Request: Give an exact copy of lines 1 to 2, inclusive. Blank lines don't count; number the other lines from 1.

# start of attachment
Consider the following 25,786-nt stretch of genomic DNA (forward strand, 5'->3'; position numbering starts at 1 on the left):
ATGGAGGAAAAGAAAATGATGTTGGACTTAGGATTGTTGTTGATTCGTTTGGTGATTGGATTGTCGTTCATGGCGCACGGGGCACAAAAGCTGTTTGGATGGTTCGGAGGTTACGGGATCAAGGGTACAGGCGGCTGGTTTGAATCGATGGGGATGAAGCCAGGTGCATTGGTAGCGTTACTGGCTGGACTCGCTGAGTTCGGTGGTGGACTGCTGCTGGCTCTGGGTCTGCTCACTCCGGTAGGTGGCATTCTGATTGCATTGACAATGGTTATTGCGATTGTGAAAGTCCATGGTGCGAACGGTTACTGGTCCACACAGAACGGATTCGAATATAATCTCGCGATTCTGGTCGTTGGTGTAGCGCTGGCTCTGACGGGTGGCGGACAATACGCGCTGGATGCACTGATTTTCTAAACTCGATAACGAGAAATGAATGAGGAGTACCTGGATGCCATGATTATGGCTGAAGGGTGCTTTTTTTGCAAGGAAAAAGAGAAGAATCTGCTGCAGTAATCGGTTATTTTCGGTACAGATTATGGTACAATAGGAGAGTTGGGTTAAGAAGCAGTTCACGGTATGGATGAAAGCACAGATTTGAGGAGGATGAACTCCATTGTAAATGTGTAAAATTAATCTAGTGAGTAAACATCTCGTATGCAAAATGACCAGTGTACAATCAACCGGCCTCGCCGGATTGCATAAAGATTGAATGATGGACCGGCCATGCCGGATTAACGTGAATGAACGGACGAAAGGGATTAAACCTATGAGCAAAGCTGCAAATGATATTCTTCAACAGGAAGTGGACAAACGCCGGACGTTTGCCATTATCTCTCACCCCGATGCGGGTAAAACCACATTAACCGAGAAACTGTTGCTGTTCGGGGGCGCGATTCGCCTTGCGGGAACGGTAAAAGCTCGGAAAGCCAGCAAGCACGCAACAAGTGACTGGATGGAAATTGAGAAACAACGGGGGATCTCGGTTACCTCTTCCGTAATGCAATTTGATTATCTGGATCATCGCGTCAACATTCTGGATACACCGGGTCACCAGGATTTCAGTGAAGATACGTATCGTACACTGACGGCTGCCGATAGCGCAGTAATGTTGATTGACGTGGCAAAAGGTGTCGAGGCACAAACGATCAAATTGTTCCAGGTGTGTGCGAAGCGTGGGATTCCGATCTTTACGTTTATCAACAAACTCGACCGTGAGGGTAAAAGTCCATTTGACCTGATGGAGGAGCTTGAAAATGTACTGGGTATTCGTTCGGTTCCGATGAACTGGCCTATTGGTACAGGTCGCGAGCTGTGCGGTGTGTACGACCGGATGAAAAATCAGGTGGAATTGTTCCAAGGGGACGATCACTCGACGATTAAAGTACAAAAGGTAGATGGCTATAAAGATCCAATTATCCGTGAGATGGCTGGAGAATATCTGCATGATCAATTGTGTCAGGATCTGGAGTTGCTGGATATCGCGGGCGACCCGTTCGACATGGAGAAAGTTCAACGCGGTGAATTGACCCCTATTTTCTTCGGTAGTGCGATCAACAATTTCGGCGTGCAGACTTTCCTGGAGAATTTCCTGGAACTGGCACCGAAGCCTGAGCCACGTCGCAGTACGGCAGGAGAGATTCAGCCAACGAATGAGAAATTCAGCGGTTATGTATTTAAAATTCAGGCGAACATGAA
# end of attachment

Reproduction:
Consider the following 25,786-nt stretch of genomic DNA (forward strand, 5'->3'; position numbering starts at 1 on the left):
ATGGAGGAAAAGAAAATGATGTTGGACTTAGGATTGTTGTTGATTCGTTTGGTGATTGGATTGTCGTTCATGGCGCACGGGGCACAAAAGCTGTTTGGATGGTTCGGAGGTTACGGGATCAAGGGTACAGGCGGCTGGTTTGAATCGATGGGGATGAAGCCAGGTGCATTGGTAGCGTTACTGGCTGGACTCGCTGAGTTCGGTGGTGGACTGCTGCTGGCTCTGGGTCTGCTCACTCCGGTAGGTGGCATTCTGATTGCATTGACAATGGTTATTGCGATTGTGAAAGTCCATGGTGCGAACGGTTACTGGTCCACACAGAACGGATTCGAATATAATCTCGCGATTCTGGTCGTTGGTGTAGCGCTGGCTCTGACGGGTGGCGGACAATACGCGCTGGATGCACTGATTTTCTAAACTCGATAACGAGAAATGAATGAGGAGTACCTGGATGCCATGATTATGGCTGAAGGGTGCTTTTTTTGCAAGGAAAAAGAGAAGAATCTGCTGCAGTAATCGGTTATTTTCGGTACAGATTATGGTACAATAGGAGAGTTGGGTTAAGAAGCAGTTCACGGTATGGATGAAAGCACAGATTTGAGGAGGATGAACTCCATTGTAAATGTGTAAAATTAATCTAGTGAGTAAACATCTCGTATGCAAAATGACCAGTGTACAATCAACCGGCCTCGCCGGATTGCATAAAGATTGAATGATGGACCGGCCATGCCGGATTAACGTGAATGAACGGACGAAAGGGATTAAACCTATGAGCAAAGCTGCAAATGATATTCTTCAACAGGAAGTGGACAAACGCCGGACGTTTGCCATTATCTCTCACCCCGATGCGGGTAAAACCACATTAACCGAGAAACTGTTGCTGTTCGGGGGCGCGATTCGCCTTGCGGGAACGGTAAAAGCTCGGAAAGCCAGCAAGCACGCAACAAGTGACTGGATGGAAATTGAGAAACAACGGGGGATCTCGGTTACCTCTTCCGTAATGCAATTTGATTATCTGGATCATCGCGTCAACATTCTGGATACACCGGGTCACCAGGATTTCAGTGAAGATACGTATCGTACACTGACGGCTGCCGATAGCGCAGTAATGTTGATTGACGTGGCAAAAGGTGTCGAGGCACAAACGATCAAATTGTTCCAGGTGTGTGCGAAGCGTGGGATTCCGATCTTTACGTTTATCAACAAACTCGACCGTGAGGGTAAAAGTCCATTTGACCTGATGGAGGAGCTTGAAAATGTACTGGGTATTCGTTCGGTTCCGATGAACTGGCCTATTGGTACAGGTCGCGAGCTGTGCGGTGTGTACGACCGGATGAAAAATCAGGTGGAATTGTTCCAAGGGGACGATCACTCGACGATTAAAGTACAAAAGGTAGATGGCTATAAAGATCCAATTATCCGTGAGATGGCTGGAGAATATCTGCATGATCAATTGTGTCAGGATCTGGAGTTGCTGGATATCGCGGGCGACCCGTTCGACATGGAGAAAGTTCAACGCGGTGAATTGACCCCTATTTTCTTCGGTAGTGCGATCAACAATTTCGGCGTGCAGACTTTCCTGGAGAATTTCCTGGAACTGGCACCGAAGCCTGAGCCACGTCGCAGTACGGCAGGAGAGATTCAGCCAACGAATGAGAAATTCAGCGGTTATGTATTTAAAATTCAGGCGAACATGAA